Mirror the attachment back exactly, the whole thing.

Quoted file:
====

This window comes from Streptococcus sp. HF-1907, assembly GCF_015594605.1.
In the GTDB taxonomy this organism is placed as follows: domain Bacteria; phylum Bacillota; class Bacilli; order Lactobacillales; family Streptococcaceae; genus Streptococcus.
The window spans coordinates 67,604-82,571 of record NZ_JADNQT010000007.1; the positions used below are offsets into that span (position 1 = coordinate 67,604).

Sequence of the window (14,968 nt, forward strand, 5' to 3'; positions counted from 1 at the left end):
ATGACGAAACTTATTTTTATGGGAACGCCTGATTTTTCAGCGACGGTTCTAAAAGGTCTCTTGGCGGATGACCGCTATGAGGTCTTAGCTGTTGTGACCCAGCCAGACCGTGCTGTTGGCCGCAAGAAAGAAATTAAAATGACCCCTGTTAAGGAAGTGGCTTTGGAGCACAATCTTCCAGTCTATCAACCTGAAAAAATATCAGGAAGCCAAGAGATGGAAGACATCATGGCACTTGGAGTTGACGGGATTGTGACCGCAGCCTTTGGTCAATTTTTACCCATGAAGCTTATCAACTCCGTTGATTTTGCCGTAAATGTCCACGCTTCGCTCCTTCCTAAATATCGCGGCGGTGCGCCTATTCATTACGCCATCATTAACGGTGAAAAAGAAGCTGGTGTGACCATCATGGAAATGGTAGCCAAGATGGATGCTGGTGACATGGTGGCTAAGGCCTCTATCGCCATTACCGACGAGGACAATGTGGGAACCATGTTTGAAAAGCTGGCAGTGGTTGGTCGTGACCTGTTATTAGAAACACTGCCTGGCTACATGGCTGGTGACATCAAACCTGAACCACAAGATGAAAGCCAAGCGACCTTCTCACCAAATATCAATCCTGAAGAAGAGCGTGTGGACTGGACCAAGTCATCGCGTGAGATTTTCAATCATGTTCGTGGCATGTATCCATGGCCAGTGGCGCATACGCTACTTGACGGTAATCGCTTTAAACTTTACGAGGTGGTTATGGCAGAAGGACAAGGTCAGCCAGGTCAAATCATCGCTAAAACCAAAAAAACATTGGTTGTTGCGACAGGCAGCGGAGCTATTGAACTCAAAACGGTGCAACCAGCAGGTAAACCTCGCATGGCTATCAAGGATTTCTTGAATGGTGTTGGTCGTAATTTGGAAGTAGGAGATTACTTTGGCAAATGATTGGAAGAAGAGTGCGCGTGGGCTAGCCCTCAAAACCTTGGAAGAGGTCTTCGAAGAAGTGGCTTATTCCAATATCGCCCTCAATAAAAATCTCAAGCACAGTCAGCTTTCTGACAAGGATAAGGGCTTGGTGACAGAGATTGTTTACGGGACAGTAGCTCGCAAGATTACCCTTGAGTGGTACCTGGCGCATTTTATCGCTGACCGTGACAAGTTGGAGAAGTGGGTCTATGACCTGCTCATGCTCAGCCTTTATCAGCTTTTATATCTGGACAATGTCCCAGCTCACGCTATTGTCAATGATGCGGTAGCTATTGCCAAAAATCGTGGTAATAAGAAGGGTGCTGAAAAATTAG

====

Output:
This window comes from Streptococcus sp. HF-1907, assembly GCF_015594605.1.
In the GTDB taxonomy this organism is placed as follows: domain Bacteria; phylum Bacillota; class Bacilli; order Lactobacillales; family Streptococcaceae; genus Streptococcus.
The window spans coordinates 67,604-82,571 of record NZ_JADNQT010000007.1; the positions used below are offsets into that span (position 1 = coordinate 67,604).

Sequence of the window (14,968 nt, forward strand, 5' to 3'; positions counted from 1 at the left end):
ATGACGAAACTTATTTTTATGGGAACGCCTGATTTTTCAGCGACGGTTCTAAAAGGTCTCTTGGCGGATGACCGCTATGAGGTCTTAGCTGTTGTGACCCAGCCAGACCGTGCTGTTGGCCGCAAGAAAGAAATTAAAATGACCCCTGTTAAGGAAGTGGCTTTGGAGCACAATCTTCCAGTCTATCAACCTGAAAAAATATCAGGAAGCCAAGAGATGGAAGACATCATGGCACTTGGAGTTGACGGGATTGTGACCGCAGCCTTTGGTCAATTTTTACCCATGAAGCTTATCAACTCCGTTGATTTTGCCGTAAATGTCCACGCTTCGCTCCTTCCTAAATATCGCGGCGGTGCGCCTATTCATTACGCCATCATTAACGGTGAAAAAGAAGCTGGTGTGACCATCATGGAAATGGTAGCCAAGATGGATGCTGGTGACATGGTGGCTAAGGCCTCTATCGCCATTACCGACGAGGACAATGTGGGAACCATGTTTGAAAAGCTGGCAGTGGTTGGTCGTGACCTGTTATTAGAAACACTGCCTGGCTACATGGCTGGTGACATCAAACCTGAACCACAAGATGAAAGCCAAGCGACCTTCTCACCAAATATCAATCCTGAAGAAGAGCGTGTGGACTGGACCAAGTCATCGCGTGAGATTTTCAATCATGTTCGTGGCATGTATCCATGGCCAGTGGCGCATACGCTACTTGACGGTAATCGCTTTAAACTTTACGAGGTGGTTATGGCAGAAGGACAAGGTCAGCCAGGTCAAATCATCGCTAAAACCAAAAAAACATTGGTTGTTGCGACAGGCAGCGGAGCTATTGAACTCAAAACGGTGCAACCAGCAGGTAAACCTCGCATGGCTATCAAGGATTTCTTGAATGGTGTTGGTCGTAATTTGGAAGTAGGAGATTACTTTGGCAAATGATTGGAAGAAGAGTGCGCGTGGGCTAGCCCTCAAAACCTTGGAAGAGGTCTTCGAAGAAGTGGCTTATTCCAATATCGCCCTCAATAAAAATCTCAAGCACAGTCAGCTTTCTGACAAGGATAAGGGCTTGGTGACAGAGATTGTTTACGGGACAGTAGCTCGCAAGATTACCCTTGAGTGGTACCTGGCGCATTTTATCGCTGACCGTGACAAGTTGGAGAAGTGGGTCTATGACCTGCTCATGCTCAGCCTTTATCAGCTTTTATATCTGGACAATGTCCCAGCTCACGCTATTGTCAATGATGCGGTAGCTATTGCCAAAAATCGTGGTAATAAGAAGGGTGCTGAAAAATTAG